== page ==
INTEGRAL Finds Radioactive Decay Of Titanium Around Supernova Remnant
April Flowers for redOrbit.com – Your Universe Online
Radioactive titanium associated with supernova remnant 1987A has been directly detected by ESA’s Integral space observatory. The glowing remnant around the exploded star has likely been powered by the decaying from this titanium for the last 20 years.
The first space observatory that can simultaneously observe objects in gamma rays, X-rays and visible light, Integral’s principal targets are violent explosions known as gamma ray bursts, supernova explosions, and black holes.
Like nuclear furnaces, stars continuously fuse hydrogen into helium within their cores. Stars that are eight times the mass of our Sun collapse when they exhaust their hydrogen fuel, sometimes generating temperatures high enough to create much heavier elements through fusion. These elements are titanium, iron, cobalt and nickel. These elements are flung into space when the star rebounds and explodes in a spectacular supernova.
For a brief time, supernovae can shine as brightly as entire galaxies because of the massive amount of energy released when they explode. After that initial flash subsides, the total luminosity of the remnant is created by the release of energy from radioactive elements produced in the explosion decaying.
Because each element emits energy at a distinct wavelength as it decays, it provides insight into the chemical composition of the shells of material ejected by the exploding star.
Supernova 1987A is located in the Large Magellanic Cloud, one of the Milky Way’s nearby satellite galaxies. According to ESA, SN1987A was close enough to be seen by the naked eye when its light first reached Earth in February 1987.
The distinctive fingerprints of elements from oxygen to calcium were detected during the peak of the explosion, representing the outer layers of the ejecta. Signatures of materials created in the inner layers were seen soon after in the radioactive decay of nickel-56 to cobalt-56, and its subsequent decay to iron-56.
Over 1000 hours of observation by the Integral space observatory has detected high-energy X-rays from radioactive titanium-44 for the first time from SNR1987A. The results of these observations have been published in the journal Nature.
“This is the first firm evidence of titanium-44 production in supernova 1987A and in an amount sufficient to have powered the remnant over the last 20 years,” says Sergei Grebenev from the Space Research Institute of the Russian Academy of Science in Moscow.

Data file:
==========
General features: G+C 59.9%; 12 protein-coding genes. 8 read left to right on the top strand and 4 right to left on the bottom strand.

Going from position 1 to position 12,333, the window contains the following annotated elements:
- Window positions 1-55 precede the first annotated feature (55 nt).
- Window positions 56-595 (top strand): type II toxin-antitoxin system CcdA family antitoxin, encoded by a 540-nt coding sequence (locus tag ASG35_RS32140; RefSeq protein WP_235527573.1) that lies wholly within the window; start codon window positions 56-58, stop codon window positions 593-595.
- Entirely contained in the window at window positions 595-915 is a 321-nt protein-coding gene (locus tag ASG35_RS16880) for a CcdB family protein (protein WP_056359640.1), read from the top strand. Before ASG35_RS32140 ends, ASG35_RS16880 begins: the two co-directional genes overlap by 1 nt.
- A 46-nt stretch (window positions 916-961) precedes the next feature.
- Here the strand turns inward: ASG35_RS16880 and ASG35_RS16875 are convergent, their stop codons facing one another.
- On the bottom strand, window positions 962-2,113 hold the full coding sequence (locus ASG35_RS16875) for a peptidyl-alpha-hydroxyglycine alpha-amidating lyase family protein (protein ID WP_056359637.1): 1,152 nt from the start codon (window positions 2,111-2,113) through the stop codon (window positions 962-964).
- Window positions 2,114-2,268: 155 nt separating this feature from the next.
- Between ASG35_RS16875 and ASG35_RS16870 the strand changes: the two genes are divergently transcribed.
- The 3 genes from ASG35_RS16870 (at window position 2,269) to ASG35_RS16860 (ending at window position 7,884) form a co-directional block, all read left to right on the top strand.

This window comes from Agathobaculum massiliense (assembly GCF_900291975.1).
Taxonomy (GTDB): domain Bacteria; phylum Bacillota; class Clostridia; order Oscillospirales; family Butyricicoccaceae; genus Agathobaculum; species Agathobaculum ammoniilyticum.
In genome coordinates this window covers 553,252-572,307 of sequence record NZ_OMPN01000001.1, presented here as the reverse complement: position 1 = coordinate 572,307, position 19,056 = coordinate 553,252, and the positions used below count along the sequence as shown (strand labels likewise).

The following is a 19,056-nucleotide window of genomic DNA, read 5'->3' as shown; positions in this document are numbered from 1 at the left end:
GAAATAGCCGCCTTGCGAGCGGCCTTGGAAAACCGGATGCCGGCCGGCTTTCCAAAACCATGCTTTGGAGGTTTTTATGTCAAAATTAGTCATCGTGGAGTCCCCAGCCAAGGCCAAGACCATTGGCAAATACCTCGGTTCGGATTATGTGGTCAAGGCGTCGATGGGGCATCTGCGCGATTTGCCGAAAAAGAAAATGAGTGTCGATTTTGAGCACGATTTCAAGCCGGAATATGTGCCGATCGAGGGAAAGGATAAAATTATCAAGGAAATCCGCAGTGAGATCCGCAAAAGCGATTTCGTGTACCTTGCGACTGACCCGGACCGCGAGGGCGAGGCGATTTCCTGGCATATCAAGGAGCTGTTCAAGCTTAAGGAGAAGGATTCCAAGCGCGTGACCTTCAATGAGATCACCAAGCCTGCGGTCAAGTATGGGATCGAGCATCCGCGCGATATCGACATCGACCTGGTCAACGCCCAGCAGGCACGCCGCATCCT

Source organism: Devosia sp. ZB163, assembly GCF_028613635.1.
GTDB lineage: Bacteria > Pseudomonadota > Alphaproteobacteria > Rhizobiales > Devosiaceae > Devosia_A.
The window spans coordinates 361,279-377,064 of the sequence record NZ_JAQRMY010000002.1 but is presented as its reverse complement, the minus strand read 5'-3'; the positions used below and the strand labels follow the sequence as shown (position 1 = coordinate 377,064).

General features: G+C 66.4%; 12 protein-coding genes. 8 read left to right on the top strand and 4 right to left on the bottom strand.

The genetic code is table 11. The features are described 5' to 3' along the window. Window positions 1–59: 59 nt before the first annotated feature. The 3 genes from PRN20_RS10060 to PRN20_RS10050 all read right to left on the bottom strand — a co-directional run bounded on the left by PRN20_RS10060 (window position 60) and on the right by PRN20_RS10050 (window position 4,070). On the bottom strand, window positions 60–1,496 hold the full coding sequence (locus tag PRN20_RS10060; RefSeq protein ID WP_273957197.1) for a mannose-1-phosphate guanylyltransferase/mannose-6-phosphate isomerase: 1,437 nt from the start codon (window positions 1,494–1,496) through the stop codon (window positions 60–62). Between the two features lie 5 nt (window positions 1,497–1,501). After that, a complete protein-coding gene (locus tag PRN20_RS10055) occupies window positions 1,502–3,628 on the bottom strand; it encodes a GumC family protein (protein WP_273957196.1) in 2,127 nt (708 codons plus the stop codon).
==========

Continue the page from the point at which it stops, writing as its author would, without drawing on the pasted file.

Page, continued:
The astronomers estimate the total mass of titanium-44 produced just after the core collapse of SN1987A amounted to 0.03% of the total mass of our Sun. This is nearly twice the amount seen in supernova remnant Cas A, the only other remnant where titanium-44 has been detected, and near the theoretical prediction boundary.
“The high values of titanium-44 measured in Cas A and SNR1987A are likely produced in exceptional cases, favoring supernovae with an asymmetric geometry, and perhaps at the expense of the synthesis of heavier elements,” says Dr Grebenev.
“This is a unique scientific result obtained by Integral that represents a new constraint to be taken into account in future simulations for supernova explosions,” adds Chris Winkler, ESA’s Integral project scientist. These observations are broadening our understanding of the processes involved during final stages of a massive star’s life.”
Image Caption: The image above shows the patch of the sky surrounding the remnant of supernova remnant 1987A as seen in three different bands at high X-ray energies with ESA’s Integral. Titanium-44 is only present in the central image, which spans the 65–82 keV energy range. The panel on the left is based on data collected in the 48–65 keV band, whereas the panel on the right is based on data collected in the 82–99 keV band. The presence of signal corresponding to the position in the sky of SNR 1987A only in the energy range between 65 keV and 82 keV demonstrates that the signal does arise from emission at the specific wavelengths unique to the radioactive decay of Ti-44, at 67.9 keV and 78.4 keV. Also seen in the field of view are two other bright sources of high-energy emission, the black hole binary known as LMC X-1 and the pulsar PSR B0540-69. Credits: ESA/Integral/IBIS–ISGRI/S. Grebenev et al.